By Andreas Alf
Traditionally, newly promoted Bundesliga sides can expect a season of struggle against relegation. However, despite a 2-1 defeat against FC Schalke 04 at the weekend, new boys 1. FSV Mainz 05 have been showing Germany's biggest sides what attacking football and young, enthusiastic players can achieve.
Overshadowed in terms of footballing heritage by neighbours 1. FC Kaiserslautern and Eintracht Frankfurt, Mainz have outshone both sides this season. Sunday's defeat brought an end to a seven-match unbeaten run which had culminated in a 2-1 win against reigning champions Werder Bremen.
"It is unbelievable," said coach Jürgen Klopp, who was taken off guard by his side's successes following their 2-0 win against Bayer 04 Leverkusen in their fourth game of the season. General manager Christian Heidel added: "It seems that golden stars are dropping down on us all the time. It gives me the creeps!"
With German pundits confidently predicting that Mainz's bubble would burst sooner rather than later, the win against Bremen came as a shock. And while the Schalke defeat may have dampened supporters' ardour a little, Klopp still has enormous faith in his players.
"We are strong enough to beat any team," he said. "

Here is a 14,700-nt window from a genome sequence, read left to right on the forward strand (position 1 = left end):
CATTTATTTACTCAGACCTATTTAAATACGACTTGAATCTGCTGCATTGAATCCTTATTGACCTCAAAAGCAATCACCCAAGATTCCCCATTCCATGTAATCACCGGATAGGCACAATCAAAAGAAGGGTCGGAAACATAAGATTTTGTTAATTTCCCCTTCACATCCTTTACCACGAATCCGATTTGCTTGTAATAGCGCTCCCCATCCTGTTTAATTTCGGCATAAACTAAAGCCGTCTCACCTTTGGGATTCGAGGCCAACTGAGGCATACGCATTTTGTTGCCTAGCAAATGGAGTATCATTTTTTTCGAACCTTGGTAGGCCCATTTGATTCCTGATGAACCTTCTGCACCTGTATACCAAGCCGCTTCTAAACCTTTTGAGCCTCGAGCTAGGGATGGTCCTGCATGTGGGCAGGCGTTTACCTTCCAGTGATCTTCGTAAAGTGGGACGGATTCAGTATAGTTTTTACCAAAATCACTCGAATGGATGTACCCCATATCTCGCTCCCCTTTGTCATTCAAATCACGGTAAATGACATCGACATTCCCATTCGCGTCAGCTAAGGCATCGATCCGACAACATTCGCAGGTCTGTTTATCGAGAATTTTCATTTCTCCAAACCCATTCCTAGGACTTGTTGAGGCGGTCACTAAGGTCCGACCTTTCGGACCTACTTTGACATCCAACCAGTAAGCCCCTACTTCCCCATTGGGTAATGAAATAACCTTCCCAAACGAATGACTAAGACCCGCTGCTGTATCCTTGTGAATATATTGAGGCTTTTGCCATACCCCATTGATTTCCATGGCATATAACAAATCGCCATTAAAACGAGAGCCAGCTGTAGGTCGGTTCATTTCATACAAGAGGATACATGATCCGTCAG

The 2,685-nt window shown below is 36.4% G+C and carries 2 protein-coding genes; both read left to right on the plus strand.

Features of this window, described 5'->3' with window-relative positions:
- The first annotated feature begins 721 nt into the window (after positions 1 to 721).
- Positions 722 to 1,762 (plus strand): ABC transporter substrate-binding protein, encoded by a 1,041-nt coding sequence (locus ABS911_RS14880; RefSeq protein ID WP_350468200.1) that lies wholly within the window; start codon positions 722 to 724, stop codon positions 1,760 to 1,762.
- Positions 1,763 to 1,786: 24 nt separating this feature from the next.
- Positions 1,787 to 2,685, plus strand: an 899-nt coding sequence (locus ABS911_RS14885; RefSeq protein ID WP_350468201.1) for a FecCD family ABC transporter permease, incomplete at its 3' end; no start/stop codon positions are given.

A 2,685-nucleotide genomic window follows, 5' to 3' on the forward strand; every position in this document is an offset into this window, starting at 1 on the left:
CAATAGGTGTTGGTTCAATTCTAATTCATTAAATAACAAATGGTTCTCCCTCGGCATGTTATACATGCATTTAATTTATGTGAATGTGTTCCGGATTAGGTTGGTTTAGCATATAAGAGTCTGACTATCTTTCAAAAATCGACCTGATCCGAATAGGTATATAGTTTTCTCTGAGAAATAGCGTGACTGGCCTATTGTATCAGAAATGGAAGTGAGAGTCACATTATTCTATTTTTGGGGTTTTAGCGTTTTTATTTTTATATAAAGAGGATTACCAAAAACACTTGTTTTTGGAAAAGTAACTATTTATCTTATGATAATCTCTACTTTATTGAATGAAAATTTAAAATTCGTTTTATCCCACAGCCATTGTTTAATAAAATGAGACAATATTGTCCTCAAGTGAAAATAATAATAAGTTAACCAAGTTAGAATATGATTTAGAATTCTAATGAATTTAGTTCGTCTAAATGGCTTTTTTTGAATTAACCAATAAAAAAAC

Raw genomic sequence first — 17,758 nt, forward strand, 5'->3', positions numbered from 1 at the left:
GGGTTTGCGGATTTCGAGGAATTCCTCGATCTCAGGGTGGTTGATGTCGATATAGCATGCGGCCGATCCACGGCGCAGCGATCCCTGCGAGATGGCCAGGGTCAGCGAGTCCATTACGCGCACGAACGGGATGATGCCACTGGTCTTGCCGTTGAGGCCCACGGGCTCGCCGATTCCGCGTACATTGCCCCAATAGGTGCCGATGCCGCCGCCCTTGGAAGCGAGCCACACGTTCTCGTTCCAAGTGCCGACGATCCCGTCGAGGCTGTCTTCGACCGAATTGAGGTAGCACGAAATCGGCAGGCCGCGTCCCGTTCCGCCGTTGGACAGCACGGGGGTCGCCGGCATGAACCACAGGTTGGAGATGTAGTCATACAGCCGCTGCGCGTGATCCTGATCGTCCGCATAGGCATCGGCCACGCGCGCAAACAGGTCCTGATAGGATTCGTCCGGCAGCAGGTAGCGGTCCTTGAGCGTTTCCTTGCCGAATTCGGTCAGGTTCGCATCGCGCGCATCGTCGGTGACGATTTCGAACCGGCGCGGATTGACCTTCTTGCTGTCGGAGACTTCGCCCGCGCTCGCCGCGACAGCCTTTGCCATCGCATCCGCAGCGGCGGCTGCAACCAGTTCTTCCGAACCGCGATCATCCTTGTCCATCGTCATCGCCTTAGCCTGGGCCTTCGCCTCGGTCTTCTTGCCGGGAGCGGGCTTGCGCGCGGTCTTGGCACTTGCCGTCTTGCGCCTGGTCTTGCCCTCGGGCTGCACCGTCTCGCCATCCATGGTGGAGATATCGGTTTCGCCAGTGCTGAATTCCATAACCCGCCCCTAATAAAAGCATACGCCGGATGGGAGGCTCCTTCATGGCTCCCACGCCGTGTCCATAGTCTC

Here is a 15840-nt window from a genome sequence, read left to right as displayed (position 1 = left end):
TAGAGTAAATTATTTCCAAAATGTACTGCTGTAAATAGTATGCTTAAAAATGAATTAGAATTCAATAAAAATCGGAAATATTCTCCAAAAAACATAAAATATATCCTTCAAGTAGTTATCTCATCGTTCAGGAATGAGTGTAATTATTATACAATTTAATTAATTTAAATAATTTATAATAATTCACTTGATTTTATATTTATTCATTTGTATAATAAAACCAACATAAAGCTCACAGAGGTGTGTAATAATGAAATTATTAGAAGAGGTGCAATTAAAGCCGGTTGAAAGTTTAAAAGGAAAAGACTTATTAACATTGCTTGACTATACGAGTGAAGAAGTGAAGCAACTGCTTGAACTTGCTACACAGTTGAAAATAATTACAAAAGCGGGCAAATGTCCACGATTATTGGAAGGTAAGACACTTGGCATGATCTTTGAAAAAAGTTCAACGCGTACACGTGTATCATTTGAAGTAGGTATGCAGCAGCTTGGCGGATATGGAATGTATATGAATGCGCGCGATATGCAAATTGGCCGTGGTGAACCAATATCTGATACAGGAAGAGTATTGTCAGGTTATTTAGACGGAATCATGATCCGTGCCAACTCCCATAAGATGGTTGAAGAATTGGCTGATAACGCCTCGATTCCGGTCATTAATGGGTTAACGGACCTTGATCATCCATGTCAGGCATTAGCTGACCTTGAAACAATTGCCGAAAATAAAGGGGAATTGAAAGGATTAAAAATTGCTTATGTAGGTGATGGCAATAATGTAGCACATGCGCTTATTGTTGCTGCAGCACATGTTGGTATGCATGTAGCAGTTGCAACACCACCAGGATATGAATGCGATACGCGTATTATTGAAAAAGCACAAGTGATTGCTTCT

With our style of playing we torture our opponents until they get tired of fighting." It is a strange claim but one which is in line with the club's unorthodox philosophy. As Heidel said: "We aim to be different to other clubs."
The last three seasons saw Mainz denied promotion twice before scraping up to the Bundesliga with a third-place finish in 2003/04. "We suffered together, but we always continued to respect each other," explained Heidel. "As a result, we can celebrate together now."
And Mainz have certainly been playing like they are enjoying themselves. A speedy passing side, the key to their success has been the tireless Brazilian Antonio da Silva and his playmaking midfield partner, Mimoun Azaouagh. "No other side work as hard as we do," explained Azaouagh. "But we are skilful, too."
Points to prove
No one who has seen them in action will doubt that, but as Heidel explained, part of that work ethic comes from having plenty of players who have a point to prove. "We refuse to sign big players - that is not our philosophy," Heidel said. "Instead, we give players who failed at other clubs a second chance."
Players like Azaouagh and Da Silva both failed to make the grade at Eintracht while former German Under-21 international Benjamin Auer could not break into the first team at VfL Borussia Mönchengladbach. All three have become major players at Mainz, with Auer scoring the winner against Bremen.
"My boys can be really proud of their display," said the 37-year-old Klopp after that match. "I trust my players. They appreciate, that we offered them their second chance. Now, they are repaying us for the trust we put in them."
After the weekend defeat and Tuesday night's results, Mainz have slipped down to sixth place in the table, but for a few days, they had the honour of leading German giants FC Bayern München in the race for the Bundesliga title.
"We do not care about the table as long as Bayern are behind us," jokes Heidel at the time. They are now five points adrift of Felix Magath's team, but with a will that can move mountains, Mainz could be lording it over the giants again before too long.
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